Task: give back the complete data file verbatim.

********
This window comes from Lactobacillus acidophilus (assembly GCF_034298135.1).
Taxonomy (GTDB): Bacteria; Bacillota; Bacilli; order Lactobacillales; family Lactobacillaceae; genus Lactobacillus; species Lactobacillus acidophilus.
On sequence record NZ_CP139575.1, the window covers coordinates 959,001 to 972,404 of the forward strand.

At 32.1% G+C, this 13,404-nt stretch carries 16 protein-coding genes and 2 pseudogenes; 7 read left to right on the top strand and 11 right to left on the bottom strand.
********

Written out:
This window comes from Lactobacillus acidophilus (assembly GCF_034298135.1).
Taxonomy (GTDB): Bacteria; Bacillota; Bacilli; order Lactobacillales; family Lactobacillaceae; genus Lactobacillus; species Lactobacillus acidophilus.
On sequence record NZ_CP139575.1, the window covers coordinates 959,001 to 972,404 of the forward strand.

At 32.1% G+C, this 13,404-nt stretch carries 16 protein-coding genes and 2 pseudogenes; 7 read left to right on the top strand and 11 right to left on the bottom strand.